First rose of summer

The Labour Weekend holiday (this weekend in New Zealand) is traditionally a time for getting out in the garden and planting all those vegetables that can go in only after the last frost. I find that an intriguing notion – we’ll know that we’ve had the last frost for the year only when the year is over – a metaphor for life itself!

This weekend, pelting rain created a bog of our usually free-draining garden. Roaring winds scattered the garden with delicate pink cherry blossom petals. We stayed inside.

Traditionally, we washed and stored winter clothes over Labour Weekend and brought out the light, bright fabrics of summer. Not this year. I am clinging tenaciously to my layers of merino.

But nature always sends a message of hope. The first rose of summer is one of those milestones. This year it was a tie!

Blue Moon produces a pink bud. The blossom is a warm mauve colour. I love the subtle streaking of the Blue Moon bud and the soft grey of the calyx. This rose plant is not a prolific producer of flowers and every year I threaten to take it out. Then it produces a precious gem like this one and earns its right to stay another year. Okay, Blue Moon – you probably need a bit more tender loving care than I have been giving you.

Friends brought a huge bract of Cecile Brunner from Christchurch to be used for my wedding bouquet in 1972. Mum took a cutting from this bract and planted it in her Auckland garden. When I moved to Hamilton, I took a cutting from Mum’s plant and got it going at my new home. Iggy and I bought a house together and along came another Cecile Brunner cutting from my first Hamilton home. This rose was much loved by my adored grandmother. There she is each year in my garden, bringing back happy little girl memories. There she is, reminding me of myself as a very young bride. There she is, a symbol of a flourishing new life with Iggy.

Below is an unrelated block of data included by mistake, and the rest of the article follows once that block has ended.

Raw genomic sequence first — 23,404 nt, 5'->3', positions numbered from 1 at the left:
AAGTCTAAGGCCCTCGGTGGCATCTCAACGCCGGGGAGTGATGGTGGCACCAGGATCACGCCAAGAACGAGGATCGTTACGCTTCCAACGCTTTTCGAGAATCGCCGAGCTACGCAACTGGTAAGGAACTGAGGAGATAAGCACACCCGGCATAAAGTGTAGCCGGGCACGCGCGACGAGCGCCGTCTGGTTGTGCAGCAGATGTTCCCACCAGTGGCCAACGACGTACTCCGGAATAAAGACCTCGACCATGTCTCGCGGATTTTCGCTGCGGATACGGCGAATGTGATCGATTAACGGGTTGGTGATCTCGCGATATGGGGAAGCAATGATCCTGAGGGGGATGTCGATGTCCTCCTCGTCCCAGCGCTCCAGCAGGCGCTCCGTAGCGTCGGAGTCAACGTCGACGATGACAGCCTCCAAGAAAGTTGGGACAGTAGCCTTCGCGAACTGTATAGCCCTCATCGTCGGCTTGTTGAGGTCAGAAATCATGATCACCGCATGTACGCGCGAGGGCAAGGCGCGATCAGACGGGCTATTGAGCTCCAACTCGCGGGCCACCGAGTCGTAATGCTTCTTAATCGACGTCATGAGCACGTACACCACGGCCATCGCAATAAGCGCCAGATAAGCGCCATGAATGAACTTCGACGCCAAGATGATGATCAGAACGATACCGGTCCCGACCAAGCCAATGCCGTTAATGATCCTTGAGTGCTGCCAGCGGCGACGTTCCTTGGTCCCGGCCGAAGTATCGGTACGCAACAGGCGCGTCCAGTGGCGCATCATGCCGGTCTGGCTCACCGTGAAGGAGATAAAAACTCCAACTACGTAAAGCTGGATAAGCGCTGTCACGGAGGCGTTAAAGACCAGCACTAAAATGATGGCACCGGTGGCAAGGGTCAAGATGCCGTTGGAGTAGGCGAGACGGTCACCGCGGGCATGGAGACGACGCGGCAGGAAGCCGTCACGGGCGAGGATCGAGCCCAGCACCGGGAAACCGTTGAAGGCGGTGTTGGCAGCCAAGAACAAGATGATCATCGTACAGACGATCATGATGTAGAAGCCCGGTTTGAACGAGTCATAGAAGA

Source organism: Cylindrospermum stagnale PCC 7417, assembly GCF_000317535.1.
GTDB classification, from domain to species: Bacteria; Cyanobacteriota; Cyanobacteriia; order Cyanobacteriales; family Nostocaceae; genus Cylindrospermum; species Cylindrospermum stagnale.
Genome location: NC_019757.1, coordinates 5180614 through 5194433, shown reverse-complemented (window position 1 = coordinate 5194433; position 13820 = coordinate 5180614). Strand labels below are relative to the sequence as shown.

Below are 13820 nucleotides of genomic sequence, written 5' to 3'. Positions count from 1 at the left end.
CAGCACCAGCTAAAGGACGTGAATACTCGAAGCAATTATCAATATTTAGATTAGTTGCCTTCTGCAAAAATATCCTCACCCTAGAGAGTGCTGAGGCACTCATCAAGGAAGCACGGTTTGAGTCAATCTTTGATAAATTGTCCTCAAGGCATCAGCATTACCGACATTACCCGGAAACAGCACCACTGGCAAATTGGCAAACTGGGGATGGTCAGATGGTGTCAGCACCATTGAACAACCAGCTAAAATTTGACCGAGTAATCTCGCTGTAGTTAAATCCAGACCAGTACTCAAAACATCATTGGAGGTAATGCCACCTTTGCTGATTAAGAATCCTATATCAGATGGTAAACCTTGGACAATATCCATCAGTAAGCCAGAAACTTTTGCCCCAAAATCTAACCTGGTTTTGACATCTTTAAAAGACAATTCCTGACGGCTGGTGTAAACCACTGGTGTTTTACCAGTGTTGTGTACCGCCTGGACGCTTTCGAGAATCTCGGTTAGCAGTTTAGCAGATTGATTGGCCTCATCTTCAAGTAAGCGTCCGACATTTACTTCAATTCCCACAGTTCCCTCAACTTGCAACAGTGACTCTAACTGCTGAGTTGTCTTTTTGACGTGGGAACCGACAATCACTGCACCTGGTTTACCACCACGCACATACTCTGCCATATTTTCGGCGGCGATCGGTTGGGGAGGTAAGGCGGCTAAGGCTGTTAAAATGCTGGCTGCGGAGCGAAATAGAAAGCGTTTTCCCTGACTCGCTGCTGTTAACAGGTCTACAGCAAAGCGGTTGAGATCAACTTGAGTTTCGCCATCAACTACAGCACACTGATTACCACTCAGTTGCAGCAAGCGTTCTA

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6 thoughts on “First rose of summer

  1. VJ says:

    Yay for spring! (Sort of – you’d never know summer was on its way up here…) Love the blue moon bud.

  2. Blue Moon is almost like two different plants – the pink bud and the bluish flower. Glad you like it!

  3. Ana says:

    How beautiful! Roses grow really well here (it’s why we’re “the Rose City”) but I’m not sure if I would be able to manage to keep them alive. I think we might just settle for visiting the Rose Garden in the city where there are hundreds of varieties in the one place.

  4. You might surprise yourself! Blue Moon seems to be a bit fussy – and that’s why its a bit meagre in the production department, perhaps. Iceberg, a wonderful white rose starts flowering in spring (it was only a few hours behind Blue Moon and Cecile Brunner in offering its first bud yesterday) and keeps giving me massive bunches of flowers right through spring.

  5. Iggy says:

    Aw, shucks!

  6. Blue Moon told me it has been expecting a visit from you for some time – rather hoping to be sprayed and fed. Pretty please.

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